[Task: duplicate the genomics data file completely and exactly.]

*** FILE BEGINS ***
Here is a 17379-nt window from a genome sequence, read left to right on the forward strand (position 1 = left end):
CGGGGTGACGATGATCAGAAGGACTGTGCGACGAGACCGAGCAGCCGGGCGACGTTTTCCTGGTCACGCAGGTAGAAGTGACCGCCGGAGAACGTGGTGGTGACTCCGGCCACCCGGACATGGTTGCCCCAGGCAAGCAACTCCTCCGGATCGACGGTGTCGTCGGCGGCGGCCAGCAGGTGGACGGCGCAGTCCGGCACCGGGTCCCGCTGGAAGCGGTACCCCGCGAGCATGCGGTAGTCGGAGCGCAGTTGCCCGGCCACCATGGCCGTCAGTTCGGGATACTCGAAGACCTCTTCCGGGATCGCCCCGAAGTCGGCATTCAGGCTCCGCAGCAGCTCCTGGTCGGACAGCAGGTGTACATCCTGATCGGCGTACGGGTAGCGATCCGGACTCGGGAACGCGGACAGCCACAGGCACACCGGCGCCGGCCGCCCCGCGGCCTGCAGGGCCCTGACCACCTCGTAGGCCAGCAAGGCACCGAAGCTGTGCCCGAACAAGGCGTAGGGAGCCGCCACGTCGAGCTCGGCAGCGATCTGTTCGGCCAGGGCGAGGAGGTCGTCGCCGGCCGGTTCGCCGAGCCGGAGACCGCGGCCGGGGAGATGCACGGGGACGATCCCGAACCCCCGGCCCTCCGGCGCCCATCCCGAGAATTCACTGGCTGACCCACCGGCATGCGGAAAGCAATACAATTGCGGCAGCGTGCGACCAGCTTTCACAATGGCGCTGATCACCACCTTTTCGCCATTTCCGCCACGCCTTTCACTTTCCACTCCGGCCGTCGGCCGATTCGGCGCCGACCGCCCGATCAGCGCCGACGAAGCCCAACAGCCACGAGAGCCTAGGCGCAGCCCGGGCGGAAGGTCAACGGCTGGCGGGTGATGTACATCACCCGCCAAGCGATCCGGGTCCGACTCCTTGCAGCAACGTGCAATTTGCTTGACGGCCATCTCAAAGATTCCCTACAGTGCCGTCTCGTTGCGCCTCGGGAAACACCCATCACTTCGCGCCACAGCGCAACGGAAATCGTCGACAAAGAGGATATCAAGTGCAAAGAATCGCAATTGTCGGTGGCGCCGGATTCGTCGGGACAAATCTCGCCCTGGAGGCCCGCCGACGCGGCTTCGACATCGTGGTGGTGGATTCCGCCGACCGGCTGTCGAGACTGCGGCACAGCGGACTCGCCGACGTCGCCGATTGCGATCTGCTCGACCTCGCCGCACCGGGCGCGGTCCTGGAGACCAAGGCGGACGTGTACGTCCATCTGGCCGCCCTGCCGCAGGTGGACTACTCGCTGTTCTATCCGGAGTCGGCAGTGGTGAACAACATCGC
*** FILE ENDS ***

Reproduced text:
Here is a 17379-nt window from a genome sequence, read left to right on the forward strand (position 1 = left end):
CGGGGTGACGATGATCAGAAGGACTGTGCGACGAGACCGAGCAGCCGGGCGACGTTTTCCTGGTCACGCAGGTAGAAGTGACCGCCGGAGAACGTGGTGGTGACTCCGGCCACCCGGACATGGTTGCCCCAGGCAAGCAACTCCTCCGGATCGACGGTGTCGTCGGCGGCGGCCAGCAGGTGGACGGCGCAGTCCGGCACCGGGTCCCGCTGGAAGCGGTACCCCGCGAGCATGCGGTAGTCGGAGCGCAGTTGCCCGGCCACCATGGCCGTCAGTTCGGGATACTCGAAGACCTCTTCCGGGATCGCCCCGAAGTCGGCATTCAGGCTCCGCAGCAGCTCCTGGTCGGACAGCAGGTGTACATCCTGATCGGCGTACGGGTAGCGATCCGGACTCGGGAACGCGGACAGCCACAGGCACACCGGCGCCGGCCGCCCCGCGGCCTGCAGGGCCCTGACCACCTCGTAGGCCAGCAAGGCACCGAAGCTGTGCCCGAACAAGGCGTAGGGAGCCGCCACGTCGAGCTCGGCAGCGATCTGTTCGGCCAGGGCGAGGAGGTCGTCGCCGGCCGGTTCGCCGAGCCGGAGACCGCGGCCGGGGAGATGCACGGGGACGATCCCGAACCCCCGGCCCTCCGGCGCCCATCCCGAGAATTCACTGGCTGACCCACCGGCATGCGGAAAGCAATACAATTGCGGCAGCGTGCGACCAGCTTTCACAATGGCGCTGATCACCACCTTTTCGCCATTTCCGCCACGCCTTTCACTTTCCACTCCGGCCGTCGGCCGATTCGGCGCCGACCGCCCGATCAGCGCCGACGAAGCCCAACAGCCACGAGAGCCTAGGCGCAGCCCGGGCGGAAGGTCAACGGCTGGCGGGTGATGTACATCACCCGCCAAGCGATCCGGGTCCGACTCCTTGCAGCAACGTGCAATTTGCTTGACGGCCATCTCAAAGATTCCCTACAGTGCCGTCTCGTTGCGCCTCGGGAAACACCCATCACTTCGCGCCACAGCGCAACGGAAATCGTCGACAAAGAGGATATCAAGTGCAAAGAATCGCAATTGTCGGTGGCGCCGGATTCGTCGGGACAAATCTCGCCCTGGAGGCCCGCCGACGCGGCTTCGACATCGTGGTGGTGGATTCCGCCGACCGGCTGTCGAGACTGCGGCACAGCGGACTCGCCGACGTCGCCGATTGCGATCTGCTCGACCTCGCCGCACCGGGCGCGGTCCTGGAGACCAAGGCGGACGTGTACGTCCATCTGGCCGCCCTGCCGCAGGTGGACTACTCGCTGTTCTATCCGGAGTCGGCAGTGGTGAACAACATCGC